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  April 9, 2001

Health Center Expert Offers Rx
for Better Night's Sleep

An extra hour of daylight in the evening is a welcome sign of spring, but according to sleep expert Daniel McNally, there's a price to pay.

"Moving the clock ahead for daylight savings time is more stressful and actually harder on the sleep cycle than the time change that takes place in the fall," says McNally, director of the Sleep Disorder Center at the UConn Health Center.

"Our biological clocks want to go forward - to go to sleep a bit later and get up a bit later every day - but the spring change means it's the other way around; we lose an hour's sleep."

"Getting up an hour earlier in reality but at the same time by the clock will be tough for some. The only consolation is that there's more opportunity for light in the day, and most individuals with seasonal affective disorder will feel better."

In general, says McNally, most of us are sleep deprived. "We have learned to function with less sleep - we've adapted to a shorter sleep cycle - but it's not good for us," he said. "Biologically, most of us need between seven and eight hours of sleep each night. Anything less is not enough."

For the occasional bouts of insomnia, McNally says the less you worry about not being able to sleep the more likely you are to fall asleep.

He doesn't recommend sleeping pills or products designed to take at bedtime.

You may sleep, he says, but you won't help your sleep system work better over the long term. One or two nights of tossing and turning will certainly make you feel tired the next day, but, unless there's an underlying medical or psychological problem, you are likely to sleep well the next night.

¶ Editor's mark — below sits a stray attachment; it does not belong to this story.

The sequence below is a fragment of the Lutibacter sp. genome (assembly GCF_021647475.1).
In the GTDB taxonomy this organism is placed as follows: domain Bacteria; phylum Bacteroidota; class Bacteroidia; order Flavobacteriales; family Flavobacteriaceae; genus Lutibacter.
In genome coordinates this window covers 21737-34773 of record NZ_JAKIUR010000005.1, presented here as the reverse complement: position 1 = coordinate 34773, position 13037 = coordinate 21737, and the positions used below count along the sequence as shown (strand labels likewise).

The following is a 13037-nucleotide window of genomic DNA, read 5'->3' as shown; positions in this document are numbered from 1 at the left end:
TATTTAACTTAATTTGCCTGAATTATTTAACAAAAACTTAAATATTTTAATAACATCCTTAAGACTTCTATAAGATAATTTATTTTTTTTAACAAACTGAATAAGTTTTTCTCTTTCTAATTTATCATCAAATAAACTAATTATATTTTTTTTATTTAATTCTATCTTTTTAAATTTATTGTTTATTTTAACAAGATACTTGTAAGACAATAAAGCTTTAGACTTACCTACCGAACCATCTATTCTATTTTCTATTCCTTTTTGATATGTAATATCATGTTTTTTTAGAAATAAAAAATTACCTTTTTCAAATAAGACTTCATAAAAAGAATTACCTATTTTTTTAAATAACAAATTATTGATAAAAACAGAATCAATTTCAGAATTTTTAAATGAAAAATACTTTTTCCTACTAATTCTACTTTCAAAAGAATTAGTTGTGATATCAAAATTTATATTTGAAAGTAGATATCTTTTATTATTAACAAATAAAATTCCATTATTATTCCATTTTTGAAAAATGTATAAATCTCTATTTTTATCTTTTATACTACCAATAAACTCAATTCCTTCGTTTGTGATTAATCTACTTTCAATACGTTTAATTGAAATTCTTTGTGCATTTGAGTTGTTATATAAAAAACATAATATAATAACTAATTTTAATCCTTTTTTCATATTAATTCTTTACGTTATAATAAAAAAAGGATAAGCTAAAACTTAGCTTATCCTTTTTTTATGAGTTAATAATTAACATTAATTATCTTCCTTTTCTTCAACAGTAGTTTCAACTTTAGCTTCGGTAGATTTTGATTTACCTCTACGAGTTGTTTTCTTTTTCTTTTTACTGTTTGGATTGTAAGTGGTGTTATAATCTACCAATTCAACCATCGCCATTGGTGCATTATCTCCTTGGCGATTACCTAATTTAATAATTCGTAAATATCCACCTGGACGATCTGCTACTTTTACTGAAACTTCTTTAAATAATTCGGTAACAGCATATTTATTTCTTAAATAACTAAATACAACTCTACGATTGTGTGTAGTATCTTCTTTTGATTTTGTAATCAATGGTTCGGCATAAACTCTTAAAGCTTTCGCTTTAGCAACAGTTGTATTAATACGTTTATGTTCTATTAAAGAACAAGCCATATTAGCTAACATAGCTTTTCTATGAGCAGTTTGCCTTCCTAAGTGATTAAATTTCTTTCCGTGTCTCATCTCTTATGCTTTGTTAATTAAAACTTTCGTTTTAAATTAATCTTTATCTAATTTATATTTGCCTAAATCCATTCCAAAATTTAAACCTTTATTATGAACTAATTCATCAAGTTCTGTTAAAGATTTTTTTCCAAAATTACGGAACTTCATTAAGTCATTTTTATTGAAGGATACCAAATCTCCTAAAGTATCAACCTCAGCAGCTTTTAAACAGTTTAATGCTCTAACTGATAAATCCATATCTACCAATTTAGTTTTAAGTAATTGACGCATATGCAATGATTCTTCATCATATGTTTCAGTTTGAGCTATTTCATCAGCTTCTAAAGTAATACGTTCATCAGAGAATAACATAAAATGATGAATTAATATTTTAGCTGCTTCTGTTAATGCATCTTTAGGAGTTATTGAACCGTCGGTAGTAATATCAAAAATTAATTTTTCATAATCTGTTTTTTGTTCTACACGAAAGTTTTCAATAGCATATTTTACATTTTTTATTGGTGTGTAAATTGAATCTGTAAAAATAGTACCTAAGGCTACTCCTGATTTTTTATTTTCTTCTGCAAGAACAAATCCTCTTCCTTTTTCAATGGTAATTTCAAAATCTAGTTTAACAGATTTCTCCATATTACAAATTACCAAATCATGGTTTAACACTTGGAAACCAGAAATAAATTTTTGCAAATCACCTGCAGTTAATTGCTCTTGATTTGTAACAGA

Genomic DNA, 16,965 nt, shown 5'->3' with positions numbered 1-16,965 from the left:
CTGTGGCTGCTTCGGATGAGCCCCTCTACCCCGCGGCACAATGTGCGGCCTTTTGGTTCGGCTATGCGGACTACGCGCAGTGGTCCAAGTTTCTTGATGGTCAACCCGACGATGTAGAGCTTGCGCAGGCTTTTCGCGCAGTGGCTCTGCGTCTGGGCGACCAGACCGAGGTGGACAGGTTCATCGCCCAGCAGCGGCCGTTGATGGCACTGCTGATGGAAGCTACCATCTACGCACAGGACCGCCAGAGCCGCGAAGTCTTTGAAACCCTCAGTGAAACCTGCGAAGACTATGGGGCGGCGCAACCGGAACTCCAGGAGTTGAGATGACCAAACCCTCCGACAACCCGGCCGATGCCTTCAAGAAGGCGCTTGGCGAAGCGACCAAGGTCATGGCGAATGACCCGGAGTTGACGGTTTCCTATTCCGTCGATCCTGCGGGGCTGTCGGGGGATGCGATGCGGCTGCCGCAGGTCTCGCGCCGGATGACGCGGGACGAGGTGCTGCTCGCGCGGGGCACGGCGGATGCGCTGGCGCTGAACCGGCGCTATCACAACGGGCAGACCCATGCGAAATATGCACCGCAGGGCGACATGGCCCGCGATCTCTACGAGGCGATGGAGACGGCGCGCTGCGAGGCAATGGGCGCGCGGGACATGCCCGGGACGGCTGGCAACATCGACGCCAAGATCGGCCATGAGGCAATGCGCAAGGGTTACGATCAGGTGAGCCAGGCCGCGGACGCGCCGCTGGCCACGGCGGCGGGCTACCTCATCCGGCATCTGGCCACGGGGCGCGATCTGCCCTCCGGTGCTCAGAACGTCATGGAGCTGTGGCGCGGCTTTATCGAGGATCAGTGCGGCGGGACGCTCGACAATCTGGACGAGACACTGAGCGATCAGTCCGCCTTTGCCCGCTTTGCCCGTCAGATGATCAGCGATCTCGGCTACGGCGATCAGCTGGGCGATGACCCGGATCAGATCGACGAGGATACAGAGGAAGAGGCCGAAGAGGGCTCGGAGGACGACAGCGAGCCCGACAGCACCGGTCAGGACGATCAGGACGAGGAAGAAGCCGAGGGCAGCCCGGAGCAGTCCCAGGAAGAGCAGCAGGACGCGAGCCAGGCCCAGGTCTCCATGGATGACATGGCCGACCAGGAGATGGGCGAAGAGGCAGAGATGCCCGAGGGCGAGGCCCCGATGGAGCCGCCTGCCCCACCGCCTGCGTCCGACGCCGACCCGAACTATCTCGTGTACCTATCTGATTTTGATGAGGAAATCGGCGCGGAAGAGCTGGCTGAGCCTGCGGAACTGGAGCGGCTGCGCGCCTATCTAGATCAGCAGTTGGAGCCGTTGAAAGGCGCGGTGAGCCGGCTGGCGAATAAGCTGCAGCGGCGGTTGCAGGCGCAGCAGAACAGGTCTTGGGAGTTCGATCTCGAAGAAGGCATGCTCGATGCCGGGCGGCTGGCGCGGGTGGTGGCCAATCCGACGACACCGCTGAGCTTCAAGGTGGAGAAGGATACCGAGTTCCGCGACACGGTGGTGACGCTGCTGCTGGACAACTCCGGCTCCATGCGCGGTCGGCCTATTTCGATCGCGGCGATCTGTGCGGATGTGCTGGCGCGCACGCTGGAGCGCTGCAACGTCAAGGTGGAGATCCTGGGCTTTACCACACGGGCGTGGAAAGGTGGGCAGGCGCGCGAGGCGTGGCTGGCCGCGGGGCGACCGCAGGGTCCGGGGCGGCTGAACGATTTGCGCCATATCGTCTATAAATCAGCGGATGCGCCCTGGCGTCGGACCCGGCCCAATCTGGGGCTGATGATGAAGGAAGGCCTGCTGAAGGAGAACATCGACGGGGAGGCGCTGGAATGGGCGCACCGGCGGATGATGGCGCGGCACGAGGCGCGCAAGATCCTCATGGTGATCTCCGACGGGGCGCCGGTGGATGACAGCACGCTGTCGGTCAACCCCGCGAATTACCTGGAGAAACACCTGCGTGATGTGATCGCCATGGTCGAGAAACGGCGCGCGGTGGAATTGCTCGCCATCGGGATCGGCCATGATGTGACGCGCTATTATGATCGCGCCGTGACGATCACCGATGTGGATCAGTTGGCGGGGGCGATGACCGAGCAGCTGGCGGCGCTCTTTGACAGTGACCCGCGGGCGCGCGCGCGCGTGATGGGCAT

"Accept the occasional bad night," McNally says. "If you stop worrying about not sleeping, you just might fall asleep."

As for the occasional late evening out, McNally says you can catch up the next night, but that's as far as it goes. "You can't expect to stay up late night after night and catch up on the weekend. Your body can't store sleep."

So, if the sandman seems to skip your house, here is McNally's 'prescription for sleep':

  • Avoid alcohol, especially in the evening. Alcohol can make you sleepier initially but will fragment and disrupt your later night's sleep.
  • Avoid caffeine, especially in the evening.
  • Don't eat, read or watch TV in the bedroom. These activities confuse your sleeping brain and weaken the association you should build between your bed and sleep.
  • Make sure there is nothing to disturb your sleep. Don't keep pets in the bedroom; keep the blinds drawn at night; and remove anything else that might cause noise or disruption.
  • Make sure you are comfortable - the mattress and the temperature should be appropriate. Too warm a temperature at bedtime may actually hinder sleep, and exercise, which warms you up, or hot showers right before bed, may be counterproductive.
  • If after 20 minutes in bed you have not fallen asleep, leave the bedroom and do something relaxing until you feel sleepy and then return to bed. Repeat as many times as necessary.
  • Don't nap during the day or lie around in bed in the morning.
  • Try to get out into the sunlight, especially in the morning when you wake up. This helps keep your biological sleep clock in good order and may make it easier to sleep at night.
  • Try to go to bed and wake up at the same time every day. This consistency is particularly important in the morning, when a fixed time of awakening, coupled with good, bright light, can help keep your sleep regular.

Jane Shaskan

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